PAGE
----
The Glass Bloodfin Tetra has a translucent body, so much so you can see the lines of its skeleton. They also have a bright red tail and a splash of blue down the sides of their body.
Tetras are best kept in large schools (minimum 6 in the group) and different species can generally be kept together with few problems. Tetras will also mix readily with a range of species and are generally an ideal community fish – however as many species are relatively small, it is not a good idea to mix them with species that grow large such as Oscars. Some species can be prone to eating aquatic plants
Many species show no sexual dimorphism at all making sexing of the fish difficult. As is common with most species, females carrying eggs can often be seen as fish with a distended abdominal area. However, in some species traits such as longer fins, more elaborate colours or patterns and size differences can be used to tell male from female. Tank breeding of Tetras is often problematic due to their particular needs for water quality; however, many advanced hobbyists are able to breed most of the common species. Most commercial Tetra species are now farmed throughout Asia and even in indoor facilities in Europe, USA and Australia.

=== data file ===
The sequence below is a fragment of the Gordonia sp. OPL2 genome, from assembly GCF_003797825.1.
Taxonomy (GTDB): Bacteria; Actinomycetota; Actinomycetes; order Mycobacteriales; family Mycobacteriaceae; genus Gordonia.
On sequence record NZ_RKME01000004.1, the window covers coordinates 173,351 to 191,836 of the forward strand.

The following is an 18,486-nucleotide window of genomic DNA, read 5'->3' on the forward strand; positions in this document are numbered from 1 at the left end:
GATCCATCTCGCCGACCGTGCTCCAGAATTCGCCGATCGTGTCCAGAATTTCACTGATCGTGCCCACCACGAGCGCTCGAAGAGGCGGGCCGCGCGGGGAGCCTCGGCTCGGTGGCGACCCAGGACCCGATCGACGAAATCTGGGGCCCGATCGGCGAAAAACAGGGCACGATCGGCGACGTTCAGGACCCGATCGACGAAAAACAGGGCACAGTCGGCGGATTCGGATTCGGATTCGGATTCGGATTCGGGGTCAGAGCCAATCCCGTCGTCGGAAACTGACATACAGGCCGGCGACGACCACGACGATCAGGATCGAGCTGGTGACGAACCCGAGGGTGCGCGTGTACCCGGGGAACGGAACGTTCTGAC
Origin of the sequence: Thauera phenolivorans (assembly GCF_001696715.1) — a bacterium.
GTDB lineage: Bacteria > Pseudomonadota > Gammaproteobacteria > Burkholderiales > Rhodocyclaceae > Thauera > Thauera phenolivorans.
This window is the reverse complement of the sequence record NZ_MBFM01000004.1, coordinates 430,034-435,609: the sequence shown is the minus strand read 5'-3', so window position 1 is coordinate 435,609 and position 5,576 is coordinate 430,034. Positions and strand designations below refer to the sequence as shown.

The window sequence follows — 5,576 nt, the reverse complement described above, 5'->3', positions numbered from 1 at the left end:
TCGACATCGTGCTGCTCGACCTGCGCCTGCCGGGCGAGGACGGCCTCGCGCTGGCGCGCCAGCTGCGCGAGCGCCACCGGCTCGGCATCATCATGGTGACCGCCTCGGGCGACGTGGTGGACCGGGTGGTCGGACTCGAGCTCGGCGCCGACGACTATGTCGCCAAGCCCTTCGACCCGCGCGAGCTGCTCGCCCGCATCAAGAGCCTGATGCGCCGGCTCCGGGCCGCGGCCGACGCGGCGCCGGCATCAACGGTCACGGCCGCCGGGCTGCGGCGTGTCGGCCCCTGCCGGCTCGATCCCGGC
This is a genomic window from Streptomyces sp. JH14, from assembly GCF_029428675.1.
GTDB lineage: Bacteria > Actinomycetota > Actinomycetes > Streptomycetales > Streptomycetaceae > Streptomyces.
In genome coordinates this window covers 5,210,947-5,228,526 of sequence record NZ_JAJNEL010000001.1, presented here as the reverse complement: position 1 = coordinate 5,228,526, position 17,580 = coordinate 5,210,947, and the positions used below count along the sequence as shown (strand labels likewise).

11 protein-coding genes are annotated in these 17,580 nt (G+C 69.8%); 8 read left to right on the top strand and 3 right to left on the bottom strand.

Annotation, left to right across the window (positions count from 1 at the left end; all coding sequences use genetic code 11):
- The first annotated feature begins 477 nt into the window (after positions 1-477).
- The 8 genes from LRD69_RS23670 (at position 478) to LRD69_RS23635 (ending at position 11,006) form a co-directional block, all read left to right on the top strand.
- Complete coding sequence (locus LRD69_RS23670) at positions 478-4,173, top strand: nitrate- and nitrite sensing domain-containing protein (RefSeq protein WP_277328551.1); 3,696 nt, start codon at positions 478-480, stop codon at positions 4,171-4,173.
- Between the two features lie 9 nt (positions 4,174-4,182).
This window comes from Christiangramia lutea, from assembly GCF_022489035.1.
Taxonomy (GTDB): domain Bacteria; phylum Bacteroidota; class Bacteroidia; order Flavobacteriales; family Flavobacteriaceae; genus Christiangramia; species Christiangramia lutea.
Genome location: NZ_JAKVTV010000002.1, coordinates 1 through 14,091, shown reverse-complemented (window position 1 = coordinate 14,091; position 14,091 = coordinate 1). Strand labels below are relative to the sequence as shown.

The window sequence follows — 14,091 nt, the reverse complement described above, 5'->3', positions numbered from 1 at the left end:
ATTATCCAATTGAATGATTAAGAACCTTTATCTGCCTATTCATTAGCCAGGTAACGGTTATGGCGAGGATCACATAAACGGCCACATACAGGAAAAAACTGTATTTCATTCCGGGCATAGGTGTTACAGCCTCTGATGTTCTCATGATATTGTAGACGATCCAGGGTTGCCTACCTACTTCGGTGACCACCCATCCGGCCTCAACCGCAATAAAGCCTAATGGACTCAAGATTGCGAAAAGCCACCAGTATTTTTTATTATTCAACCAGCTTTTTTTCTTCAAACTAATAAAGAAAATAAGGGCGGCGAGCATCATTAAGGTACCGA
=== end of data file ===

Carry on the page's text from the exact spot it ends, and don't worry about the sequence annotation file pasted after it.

Tetras are the most common type of fish found in South America after catfish. Their name is commonly used for a large group of fish characterised by the presence of a small adipose fin between their dorsal and caudal fin. The term Tetra is actually not a taxonomic grouping, as many unrelated fishes from differing families have been commonly called Tetras. Tetras are the second most commonly kept fish in community tank setups, after livebearers (see our Livebearer Care Sheet for more information on these fish) . They are popular because of their vibrant colours, manageable size, mild behaviour and schooling habits.